Years ago in the Rust Belt, my friend liked exploring decommissioned grain silos and factories of the area. He took me to climb an eight story brewery that closed in the 1980’s. The entrance was a hole in a fence and the inside was covered in spraycan murals, making an unauthorized art gallery. (Hey furry artists, if you’ve done such work, show me!) The stairs were dismantled for the first few floors. Could we climb up on the conveyer belt that used to scoop grain? No, but there was a fire escape with most of the steps still hanging on. Most. The upper floors had stories-tall fermenting vats and a movie worthy view. It made quite an impression to see the afterlife of a place that wasn’t supposed to have one. The place was gone soon afterwards, with a demolition party where people on the street watched it come down. It was an experience to remember.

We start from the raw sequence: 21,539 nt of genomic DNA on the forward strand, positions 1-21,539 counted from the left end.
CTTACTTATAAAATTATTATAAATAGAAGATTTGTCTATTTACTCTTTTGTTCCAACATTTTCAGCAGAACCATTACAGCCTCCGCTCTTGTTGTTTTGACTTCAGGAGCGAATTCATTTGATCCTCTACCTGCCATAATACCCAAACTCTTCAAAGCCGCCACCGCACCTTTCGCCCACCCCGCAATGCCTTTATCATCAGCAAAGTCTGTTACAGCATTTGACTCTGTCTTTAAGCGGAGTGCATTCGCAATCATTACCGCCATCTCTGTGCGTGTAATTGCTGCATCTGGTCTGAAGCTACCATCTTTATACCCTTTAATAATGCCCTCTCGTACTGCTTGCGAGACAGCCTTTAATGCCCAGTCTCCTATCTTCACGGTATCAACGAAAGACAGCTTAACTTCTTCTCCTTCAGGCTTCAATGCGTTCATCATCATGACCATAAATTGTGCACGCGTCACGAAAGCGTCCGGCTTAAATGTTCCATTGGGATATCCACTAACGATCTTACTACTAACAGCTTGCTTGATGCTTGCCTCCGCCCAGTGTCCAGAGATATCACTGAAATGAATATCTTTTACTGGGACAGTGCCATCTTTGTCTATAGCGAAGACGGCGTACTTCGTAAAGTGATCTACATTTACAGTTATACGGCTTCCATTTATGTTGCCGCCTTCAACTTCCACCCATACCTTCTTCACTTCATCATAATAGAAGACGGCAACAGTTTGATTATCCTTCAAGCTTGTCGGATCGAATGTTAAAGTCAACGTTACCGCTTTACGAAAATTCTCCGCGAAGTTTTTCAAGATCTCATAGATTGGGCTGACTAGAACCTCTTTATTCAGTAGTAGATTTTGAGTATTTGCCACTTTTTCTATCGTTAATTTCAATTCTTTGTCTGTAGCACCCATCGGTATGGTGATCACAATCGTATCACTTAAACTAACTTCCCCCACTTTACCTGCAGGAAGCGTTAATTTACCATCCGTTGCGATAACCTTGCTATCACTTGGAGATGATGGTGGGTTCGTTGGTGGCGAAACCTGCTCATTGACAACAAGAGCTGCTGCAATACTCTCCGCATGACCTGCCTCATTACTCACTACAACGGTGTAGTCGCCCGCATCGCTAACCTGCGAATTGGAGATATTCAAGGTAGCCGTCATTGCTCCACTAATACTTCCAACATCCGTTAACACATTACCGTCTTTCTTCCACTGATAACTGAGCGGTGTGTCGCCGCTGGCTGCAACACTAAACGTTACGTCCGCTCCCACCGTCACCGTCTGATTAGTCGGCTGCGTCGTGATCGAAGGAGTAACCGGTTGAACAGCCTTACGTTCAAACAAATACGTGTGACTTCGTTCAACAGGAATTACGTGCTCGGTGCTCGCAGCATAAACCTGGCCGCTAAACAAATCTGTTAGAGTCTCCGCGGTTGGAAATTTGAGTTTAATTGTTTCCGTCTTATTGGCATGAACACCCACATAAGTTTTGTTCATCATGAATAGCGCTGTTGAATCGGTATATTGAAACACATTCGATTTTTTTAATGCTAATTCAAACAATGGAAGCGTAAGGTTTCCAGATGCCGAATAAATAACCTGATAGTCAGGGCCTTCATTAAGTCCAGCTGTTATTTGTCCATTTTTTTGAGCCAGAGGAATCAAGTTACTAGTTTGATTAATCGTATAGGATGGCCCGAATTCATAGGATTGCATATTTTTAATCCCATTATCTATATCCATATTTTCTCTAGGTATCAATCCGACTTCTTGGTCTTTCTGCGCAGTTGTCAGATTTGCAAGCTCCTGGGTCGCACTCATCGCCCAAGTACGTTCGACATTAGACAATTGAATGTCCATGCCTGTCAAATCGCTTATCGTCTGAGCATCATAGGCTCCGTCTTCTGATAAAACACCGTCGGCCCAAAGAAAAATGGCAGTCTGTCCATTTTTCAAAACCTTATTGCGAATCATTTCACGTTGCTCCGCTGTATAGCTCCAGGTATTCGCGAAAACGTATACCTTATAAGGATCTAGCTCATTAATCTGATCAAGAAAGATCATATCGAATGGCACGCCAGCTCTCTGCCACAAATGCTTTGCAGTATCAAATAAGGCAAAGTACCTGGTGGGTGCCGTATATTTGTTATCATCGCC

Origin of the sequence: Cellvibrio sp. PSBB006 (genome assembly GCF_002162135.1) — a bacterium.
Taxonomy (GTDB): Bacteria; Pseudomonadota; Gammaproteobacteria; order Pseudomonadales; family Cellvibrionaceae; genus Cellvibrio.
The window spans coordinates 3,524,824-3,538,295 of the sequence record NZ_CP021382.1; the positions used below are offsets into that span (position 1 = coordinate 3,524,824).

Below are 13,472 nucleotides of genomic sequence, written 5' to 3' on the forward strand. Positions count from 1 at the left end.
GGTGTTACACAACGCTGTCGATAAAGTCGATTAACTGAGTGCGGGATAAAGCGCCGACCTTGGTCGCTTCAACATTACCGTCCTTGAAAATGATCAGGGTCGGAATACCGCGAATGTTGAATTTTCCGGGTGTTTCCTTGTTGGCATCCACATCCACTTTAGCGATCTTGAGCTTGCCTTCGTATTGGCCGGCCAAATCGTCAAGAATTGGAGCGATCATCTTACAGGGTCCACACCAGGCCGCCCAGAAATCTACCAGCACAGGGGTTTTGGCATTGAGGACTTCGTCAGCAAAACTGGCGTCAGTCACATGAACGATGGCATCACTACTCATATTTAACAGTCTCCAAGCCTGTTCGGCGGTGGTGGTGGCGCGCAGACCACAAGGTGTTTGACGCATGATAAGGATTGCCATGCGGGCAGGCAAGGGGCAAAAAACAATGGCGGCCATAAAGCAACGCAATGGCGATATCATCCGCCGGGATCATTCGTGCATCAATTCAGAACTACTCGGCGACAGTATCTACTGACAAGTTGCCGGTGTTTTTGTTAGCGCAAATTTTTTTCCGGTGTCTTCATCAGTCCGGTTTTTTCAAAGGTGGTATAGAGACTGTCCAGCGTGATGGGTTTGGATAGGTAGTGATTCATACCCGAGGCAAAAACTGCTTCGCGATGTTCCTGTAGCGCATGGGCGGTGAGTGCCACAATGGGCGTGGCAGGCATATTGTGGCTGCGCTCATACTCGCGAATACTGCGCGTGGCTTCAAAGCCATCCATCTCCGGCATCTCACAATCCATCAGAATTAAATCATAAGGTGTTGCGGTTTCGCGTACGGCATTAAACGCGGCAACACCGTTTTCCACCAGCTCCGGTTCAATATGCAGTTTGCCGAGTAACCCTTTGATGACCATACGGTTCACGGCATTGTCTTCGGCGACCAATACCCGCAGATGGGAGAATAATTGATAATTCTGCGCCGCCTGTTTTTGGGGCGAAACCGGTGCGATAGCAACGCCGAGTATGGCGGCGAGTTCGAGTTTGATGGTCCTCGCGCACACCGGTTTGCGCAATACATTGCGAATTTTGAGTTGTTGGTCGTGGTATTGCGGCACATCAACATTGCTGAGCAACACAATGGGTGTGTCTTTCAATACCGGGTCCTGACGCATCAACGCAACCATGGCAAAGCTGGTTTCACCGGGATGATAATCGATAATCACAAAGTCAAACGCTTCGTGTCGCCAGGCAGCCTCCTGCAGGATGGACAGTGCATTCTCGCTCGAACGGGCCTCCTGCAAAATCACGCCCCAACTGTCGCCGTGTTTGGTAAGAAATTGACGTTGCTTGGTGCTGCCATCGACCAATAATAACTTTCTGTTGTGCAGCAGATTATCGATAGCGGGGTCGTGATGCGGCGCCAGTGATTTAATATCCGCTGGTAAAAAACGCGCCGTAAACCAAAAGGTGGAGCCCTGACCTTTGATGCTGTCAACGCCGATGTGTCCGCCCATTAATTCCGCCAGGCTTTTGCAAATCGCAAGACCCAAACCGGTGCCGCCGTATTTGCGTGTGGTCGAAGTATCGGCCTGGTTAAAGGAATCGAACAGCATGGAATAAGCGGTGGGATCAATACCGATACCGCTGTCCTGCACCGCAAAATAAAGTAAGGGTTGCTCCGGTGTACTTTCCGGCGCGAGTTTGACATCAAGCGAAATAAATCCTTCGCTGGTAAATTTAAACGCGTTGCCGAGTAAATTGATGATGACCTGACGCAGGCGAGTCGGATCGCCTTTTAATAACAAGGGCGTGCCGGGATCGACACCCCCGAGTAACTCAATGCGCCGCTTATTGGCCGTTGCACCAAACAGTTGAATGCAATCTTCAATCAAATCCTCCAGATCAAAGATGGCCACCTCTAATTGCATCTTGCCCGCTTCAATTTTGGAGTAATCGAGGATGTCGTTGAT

Creativity in fursuiting gets boosted when you stage it in exciting locations. And for going bonkers with intense photography, street art and abandoned architecture are a class of their own. That’s why I loved the improbable idea of combining both. I put out a call to see if anyone was doing it, and Goku rose to the occasion. He sent in a new update. I love his work so much I’d love to meet him and help some day – and there will be more stories from him! (- Patch)

This story comes with a gallery of 40 photos, see the complete collection here. Photo credit: @seikoliz and @rclatter. Follow Goku: @KasigFuchsGoku

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Bass Totem brings ravers and furriends to DNA Lounge in San Francisco, October 26 2018

by Patch O'Furr